The end of QSLing as we have known it might be upon us

WOW – drastic measures taken here @G3TXF.

The same feeling grabs ahold of me as many many years ago (2008? 2009?). W4PA, who was still very actively blogging about his contesting adventures, told us that he had thrown away his gigantic complete QSL card collection. Just like that, out of the blue, stone cold, good riddance.

Not that I don’t understand. But it still feels awkward. I see these thousands of cards as a burden. A burden to send (prepare, sort, pay), and a burden to receive (process & reply to). Then a burden to stock them somewhere.

Yet paper QSL cards are (have been?) a substantial part of our hobby. A hobby that has seen so much change since I discovered it in 1999. I don’t care for DXCC and awards. I use LotW and Clublog to see when it comes to statistics.

QSL cards are nice for those who just start in the hobby. Everything is new and exotic. After a decade of contesting and LotW, it’s something else. The old timers warned me about that when I was a rookie…

So why does it feel weird to me that people toss their collection into the recycling bin?


3 replies on “The end of QSLing as we have known it might be upon us”

QSLs were a part of early radio, when 2-way communication between radio amateurs was rarer and deserving of confirmation. One-hundred years ago that was the case. Today, that is not so. Many modes and many frequencies along with cutting-edge equipment practically guarantee a QSO at some time of day…if the station is 100% equipped to take full advantage of what is legally permissible. A dozen QSOs are possible nearly every day if the operator has the time. Might as well QSL a phone call.

Which is one of the reasons I am 100% QRP CW. No guarantees with my 5-watt or less transceiver (HW-8/K1) to my 20-meter band PAR wire antenna.

Too old and tired to QSL the traditional way but an e-QSL account helps.

Oh, the recycling bin? It’s called letting go.

Hello Franki, I threw away most of the QSL cards except some of the better ones and from special DX. I don’t feel sorry about that and I don’t regret. I collected them for years but the pile gets too big. In this internet age it’s not necessary anymore to confirm with paper and expensive poststamps. It’s better for the environment as well to not use paper. Still I get a lot of paper QSL cards via bureau. Especially Germany is on top with paper QSL here. Why? Germany is a modern country, still many stick to old fashioned QSL. Could be something to do with the age of the average HAMradio operator? You probabely now I developed the QSL code of Conduct some years ago. I still QSL 100% the way I received it. But it is not very often that I QSL first. I really like the digital way of QSLing. It’s cheap, fast and better for the environment. 73, Bas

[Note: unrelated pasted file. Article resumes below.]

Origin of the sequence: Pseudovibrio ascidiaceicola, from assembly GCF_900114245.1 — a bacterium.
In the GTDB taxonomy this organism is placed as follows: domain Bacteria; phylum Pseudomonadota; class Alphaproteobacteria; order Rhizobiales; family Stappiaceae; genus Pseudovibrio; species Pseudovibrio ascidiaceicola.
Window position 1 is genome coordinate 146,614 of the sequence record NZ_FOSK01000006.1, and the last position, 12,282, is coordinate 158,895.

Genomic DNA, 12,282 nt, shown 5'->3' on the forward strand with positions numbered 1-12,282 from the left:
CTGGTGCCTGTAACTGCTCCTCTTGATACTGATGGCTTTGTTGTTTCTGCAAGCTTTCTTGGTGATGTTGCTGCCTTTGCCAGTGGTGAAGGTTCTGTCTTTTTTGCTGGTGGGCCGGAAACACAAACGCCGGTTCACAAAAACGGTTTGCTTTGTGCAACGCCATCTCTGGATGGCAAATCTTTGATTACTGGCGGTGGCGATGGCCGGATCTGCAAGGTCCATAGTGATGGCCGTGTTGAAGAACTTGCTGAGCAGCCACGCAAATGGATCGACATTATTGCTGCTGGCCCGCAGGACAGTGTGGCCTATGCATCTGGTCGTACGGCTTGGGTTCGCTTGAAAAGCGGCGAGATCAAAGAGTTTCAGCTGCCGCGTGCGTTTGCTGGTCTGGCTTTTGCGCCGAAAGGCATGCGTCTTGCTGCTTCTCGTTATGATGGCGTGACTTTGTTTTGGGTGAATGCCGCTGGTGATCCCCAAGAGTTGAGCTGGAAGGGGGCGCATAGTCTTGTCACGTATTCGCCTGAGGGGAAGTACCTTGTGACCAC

I’m like Bas – I only keep the interesting QSLs I get via the buro anymore and threw my boxes of uninteresting QSLs into the recycling 5 years ago.

Interesting has 2 dimensions for me:
1. Attractive card – like the LZ churches with stained glass ones.
2. Confirms some award I might chase in the future – IOTA, US Counties, etc.

Less than 10% of incoming physical QSLs meet those criteria! Heck, over 50% aren’t anything more than a plain postcard with QSO information – why would I ever look at that again?? A big chunk of the rest are just stock images, same thing.

LotW is the way to go for most awards, I also upload to eQSL for the CQ awards – and I do occasionally look at the QSL images on eQSL – but again,90% are not very interesting to look at.

I would like to see LotW add the QSL image kind of thing, but the reality is with, much easier to use the “pull” method (I go look at them) than the “push” method of dead trees being snail mailed around the world!

I do still return buro cards 100%, but switched over to GlobalQSL. Costs me about the same but much less work.

73 John K3TN

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